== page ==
Science

Students Practice Programming With ‘Hour of Code’

By Liana Loewus — December 10, 2013 1 min read
  • Save to favorites
  • Print

By guest blogger Liana Heitin

This post originally appeared on the Teaching Now blog.

A new campaign for Computer Science Education Week is attempting to get 10 million K-12 students to spend an hour learning how to code.

According to Code.org, a nonprofit founded by Ali and Hadi Partovi and the event’s sponsor, 90 percent of K-12 schools do not currently teach computer science. The “Hour of Code” aims to raise awareness about the importance of computer programming skills—and seemingly to make code-writing cool. A high-profile cast of characters has come out to support the campaign, including President Barack Obama, Bill Gates, Mark Zuckerberg, will.i.am, Ashton Kutcher, and Shakira. The pump-you-up PSA is below.

The Code.org site has tutorials for drag-and-drop programming (for beginners as young as 6), Javascript, Python, and app-building, among other coding skills. Microsoft and Apple are offering in-person tutorials at their stores as well.

I spent some time on the site’s coding tutorials for beginners myself and have to say, I’d have no qualms about putting students on them for an hour. The video lessons are clear, well-scaffolded, and fun. And they could offer a good sense of which students might have talents in code-writing (though it looks like I’ll be sticking to writing in English).

Code.org’s website notes that part of its mission is to “increase the representation of women and students of color in the field of computer science.” You’ll see the video below does that quite well.

As a note, one of the (many) criticisms of the Common Core State Standards for math and the Next Generation Science Standards has been that they don’t include computer science. So it’s interesting to see some common-core cheerleaders (i.e., Obama and Gates) making a show of supporting this campaign.

Related Tags:

A version of this news article first appeared in the Curriculum Matters blog.


Commenting has been disabled on edweek.org effective Sept. 8. Please visit our FAQ section for more details. To get in touch with us visit our contact page, follow us on social media, or submit a Letter to the Editor.


Events

This content is provided by our sponsor. It is not written by and does not necessarily reflect the views of Education Week's editorial staff.
Sponsor
Teaching Webinar
6 Key Trends in Teaching and Learning
As we enter the third school year affected by the pandemic—and a return to the classroom for many—we come better prepared, but questions remain. How will the last year impact teaching and learning this school
Content provided by Instructure
This content is provided by our sponsor. It is not written by and does not necessarily reflect the views of Education Week's editorial staff.
Sponsor
School & District Management Webinar
Ensuring Continuity of Learning: How to Prepare for the Next Disruption
Across the country, K-12 schools and districts are, again, considering how to ensure effective continuity of learning in the face of emerging COVID variants, politicized debates, and more. Learn from Alexandria City Public Schools superintendent
Content provided by Class
Teaching Profession Live Online Discussion What Have We Learned From Teachers During the Pandemic?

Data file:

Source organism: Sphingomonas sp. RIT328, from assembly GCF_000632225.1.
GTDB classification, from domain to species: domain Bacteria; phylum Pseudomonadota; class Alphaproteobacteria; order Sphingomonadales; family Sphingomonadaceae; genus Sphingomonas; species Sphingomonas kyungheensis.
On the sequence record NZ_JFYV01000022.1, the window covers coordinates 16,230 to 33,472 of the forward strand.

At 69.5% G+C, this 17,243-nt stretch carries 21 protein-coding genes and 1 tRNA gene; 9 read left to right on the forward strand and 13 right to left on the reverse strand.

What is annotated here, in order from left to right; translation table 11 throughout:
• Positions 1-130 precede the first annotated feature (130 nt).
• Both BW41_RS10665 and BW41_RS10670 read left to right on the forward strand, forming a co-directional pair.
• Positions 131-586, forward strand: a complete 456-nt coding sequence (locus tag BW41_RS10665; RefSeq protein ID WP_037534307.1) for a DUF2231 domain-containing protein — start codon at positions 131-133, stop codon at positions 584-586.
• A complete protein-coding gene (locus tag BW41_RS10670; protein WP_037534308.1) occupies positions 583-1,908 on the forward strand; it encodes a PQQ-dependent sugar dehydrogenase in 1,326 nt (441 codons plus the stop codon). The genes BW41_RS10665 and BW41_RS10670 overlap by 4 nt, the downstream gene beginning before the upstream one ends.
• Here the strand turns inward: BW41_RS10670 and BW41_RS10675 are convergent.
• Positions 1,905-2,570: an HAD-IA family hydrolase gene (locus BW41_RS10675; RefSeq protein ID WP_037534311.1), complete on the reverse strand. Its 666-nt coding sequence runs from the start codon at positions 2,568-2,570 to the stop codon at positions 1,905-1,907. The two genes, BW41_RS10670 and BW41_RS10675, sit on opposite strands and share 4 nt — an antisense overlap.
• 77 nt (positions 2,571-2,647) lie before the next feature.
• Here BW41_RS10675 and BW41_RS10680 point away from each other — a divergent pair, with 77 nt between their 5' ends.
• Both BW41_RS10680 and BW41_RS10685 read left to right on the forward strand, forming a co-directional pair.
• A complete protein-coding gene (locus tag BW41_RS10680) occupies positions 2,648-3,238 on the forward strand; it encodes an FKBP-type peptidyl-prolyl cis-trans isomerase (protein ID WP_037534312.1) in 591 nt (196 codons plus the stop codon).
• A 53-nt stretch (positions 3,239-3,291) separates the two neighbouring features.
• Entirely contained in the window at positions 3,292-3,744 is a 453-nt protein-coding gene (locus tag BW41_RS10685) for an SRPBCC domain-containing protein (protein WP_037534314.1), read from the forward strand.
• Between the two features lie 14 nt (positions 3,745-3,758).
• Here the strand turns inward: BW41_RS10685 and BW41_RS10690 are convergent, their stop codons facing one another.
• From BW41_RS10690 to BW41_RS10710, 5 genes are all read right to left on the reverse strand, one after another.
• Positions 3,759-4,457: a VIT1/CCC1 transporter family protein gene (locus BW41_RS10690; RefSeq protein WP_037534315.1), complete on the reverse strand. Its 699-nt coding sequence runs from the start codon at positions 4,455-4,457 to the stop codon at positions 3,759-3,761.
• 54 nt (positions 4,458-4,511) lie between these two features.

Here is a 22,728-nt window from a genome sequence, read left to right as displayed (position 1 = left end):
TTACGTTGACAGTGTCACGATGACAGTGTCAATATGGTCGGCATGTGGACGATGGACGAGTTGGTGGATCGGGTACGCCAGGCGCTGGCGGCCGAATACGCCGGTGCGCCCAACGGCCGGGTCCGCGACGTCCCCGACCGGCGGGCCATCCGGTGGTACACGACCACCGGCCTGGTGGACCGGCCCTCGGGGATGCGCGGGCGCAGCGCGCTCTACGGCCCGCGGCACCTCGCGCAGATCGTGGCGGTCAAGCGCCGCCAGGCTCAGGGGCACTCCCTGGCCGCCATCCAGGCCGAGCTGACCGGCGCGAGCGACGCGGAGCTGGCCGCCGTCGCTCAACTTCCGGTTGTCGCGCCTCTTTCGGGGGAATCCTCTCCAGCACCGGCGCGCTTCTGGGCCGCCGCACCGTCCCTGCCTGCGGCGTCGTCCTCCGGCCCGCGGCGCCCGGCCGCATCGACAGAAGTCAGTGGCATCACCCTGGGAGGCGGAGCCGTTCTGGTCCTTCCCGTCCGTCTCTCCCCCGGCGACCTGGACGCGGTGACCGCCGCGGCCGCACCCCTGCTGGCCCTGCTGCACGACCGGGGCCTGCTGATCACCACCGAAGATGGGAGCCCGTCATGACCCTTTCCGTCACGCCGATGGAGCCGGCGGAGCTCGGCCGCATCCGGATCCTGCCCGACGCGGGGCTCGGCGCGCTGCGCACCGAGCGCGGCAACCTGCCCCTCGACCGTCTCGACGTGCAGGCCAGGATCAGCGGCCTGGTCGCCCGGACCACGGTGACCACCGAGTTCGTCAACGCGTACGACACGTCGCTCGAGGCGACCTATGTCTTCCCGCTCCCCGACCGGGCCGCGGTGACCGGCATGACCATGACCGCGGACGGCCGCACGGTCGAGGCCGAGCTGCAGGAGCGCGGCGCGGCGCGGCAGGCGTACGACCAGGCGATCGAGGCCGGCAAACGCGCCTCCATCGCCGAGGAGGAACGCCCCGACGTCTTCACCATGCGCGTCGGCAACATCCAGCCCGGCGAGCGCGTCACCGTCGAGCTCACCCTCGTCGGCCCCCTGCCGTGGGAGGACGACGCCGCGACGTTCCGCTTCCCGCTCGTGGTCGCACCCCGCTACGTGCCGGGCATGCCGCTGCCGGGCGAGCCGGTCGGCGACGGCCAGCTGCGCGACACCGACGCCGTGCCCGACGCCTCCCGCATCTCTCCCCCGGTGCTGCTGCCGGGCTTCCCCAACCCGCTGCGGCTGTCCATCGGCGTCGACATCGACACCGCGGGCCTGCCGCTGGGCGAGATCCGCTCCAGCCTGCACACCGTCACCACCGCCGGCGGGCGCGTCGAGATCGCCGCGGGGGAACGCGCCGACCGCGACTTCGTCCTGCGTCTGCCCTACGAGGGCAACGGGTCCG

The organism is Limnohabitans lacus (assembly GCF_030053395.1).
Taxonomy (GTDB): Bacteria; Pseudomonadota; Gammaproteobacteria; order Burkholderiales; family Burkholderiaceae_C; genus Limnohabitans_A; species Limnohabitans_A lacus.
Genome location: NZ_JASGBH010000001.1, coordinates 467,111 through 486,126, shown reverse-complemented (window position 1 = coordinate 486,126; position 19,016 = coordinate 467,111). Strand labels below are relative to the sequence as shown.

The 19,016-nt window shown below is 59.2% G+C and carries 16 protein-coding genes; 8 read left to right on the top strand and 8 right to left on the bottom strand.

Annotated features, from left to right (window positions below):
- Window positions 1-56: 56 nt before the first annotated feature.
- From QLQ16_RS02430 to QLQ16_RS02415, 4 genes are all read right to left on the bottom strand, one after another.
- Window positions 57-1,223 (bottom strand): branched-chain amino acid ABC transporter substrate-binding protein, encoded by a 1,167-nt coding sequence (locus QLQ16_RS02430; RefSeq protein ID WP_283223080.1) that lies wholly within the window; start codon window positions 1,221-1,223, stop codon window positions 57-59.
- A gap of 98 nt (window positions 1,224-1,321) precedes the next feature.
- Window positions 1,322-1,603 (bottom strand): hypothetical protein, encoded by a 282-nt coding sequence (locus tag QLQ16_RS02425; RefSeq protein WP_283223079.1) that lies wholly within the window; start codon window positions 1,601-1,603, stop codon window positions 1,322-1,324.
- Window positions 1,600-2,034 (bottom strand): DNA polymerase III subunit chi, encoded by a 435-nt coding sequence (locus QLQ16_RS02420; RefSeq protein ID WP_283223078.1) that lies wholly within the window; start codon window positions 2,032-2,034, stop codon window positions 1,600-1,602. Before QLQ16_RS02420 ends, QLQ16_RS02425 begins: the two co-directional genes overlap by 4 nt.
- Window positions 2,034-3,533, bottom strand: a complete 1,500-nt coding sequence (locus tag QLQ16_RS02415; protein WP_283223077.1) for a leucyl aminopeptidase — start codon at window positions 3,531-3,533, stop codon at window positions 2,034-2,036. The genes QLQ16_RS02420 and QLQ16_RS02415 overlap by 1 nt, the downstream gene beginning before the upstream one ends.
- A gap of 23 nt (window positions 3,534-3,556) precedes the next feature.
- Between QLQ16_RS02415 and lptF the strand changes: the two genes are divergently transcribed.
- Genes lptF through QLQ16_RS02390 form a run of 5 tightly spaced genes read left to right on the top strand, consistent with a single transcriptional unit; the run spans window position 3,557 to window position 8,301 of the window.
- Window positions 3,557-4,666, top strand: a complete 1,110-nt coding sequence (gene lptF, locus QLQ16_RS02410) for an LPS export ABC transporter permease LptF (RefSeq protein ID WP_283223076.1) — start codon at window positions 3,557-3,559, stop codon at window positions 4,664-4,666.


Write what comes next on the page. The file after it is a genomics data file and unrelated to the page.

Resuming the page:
University of California, Santa Cruz, researcher Lora Bartlett and her colleagues spent months studying how the pandemic affected classroom teachers. We will discuss the takeaways from her research not only for teachers, but also for

EdWeek Top School Jobs

Teacher Jobs
Search over ten thousand teaching jobs nationwide — elementary, middle, high school and more.
View Jobs
Principal Jobs
Find hundreds of jobs for principals, assistant principals, and other school leadership roles.
View Jobs
Administrator Jobs
Over a thousand district-level jobs: superintendents, directors, more.
View Jobs
Support Staff Jobs
Search thousands of jobs, from paraprofessionals to counselors and more.
View Jobs

Read Next

Science Opinion Four Good Science Teaching Strategies & How to Use Them
Three science educators share their "go-to" teaching strategies, including encouraging student talk & implementing project-based learning.
11 min read
Images shows colorful speech bubbles that say "Q," "&," and "A."
iStock/Getty
Science Opinion The Three Most Effective Instructional Strategies for Science—According to Teachers
Three science educators share their favorite instructional strategies, including incorporating a sense of play in their classes.
9 min read
Images shows colorful speech bubbles that say "Q," "&," and "A."
iStock/Getty
Science Make Science Education Better, More Equitable, Says National Panel
States must take steps to ensure that all students get a fair shot at learning science, says the National Academies of Science report.
3 min read
Illustration of father and child working on computer.
Getty
Science Q&A Many Schools Don't Teach About the Science of Vaccines. Here's Why They Should
Schools play an important role in confronting misinformation and mistrust in vaccines by helping students understand how they work.
7 min read
Ainslee Bolejack, freshman at Shawnee Heights High School in Tecumseh, Kansas, prepares to receive her first COVID-19 vaccine on May 17, 2021, at Topeka High. Unified School District 501 held a clinic at all their high schools welcoming students now 12-years-old and up to receive their vaccination.
Freshman Ainslee Bolejack prepares to receive her first COVID-19 vaccine on May 17, 2021, at Topeka High School in Kansas. Unified School District 501 held a clinic at all its high schools for students 12 and older to receive their vaccinations.
Evert Nelson/The Topeka Capital-Journal via AP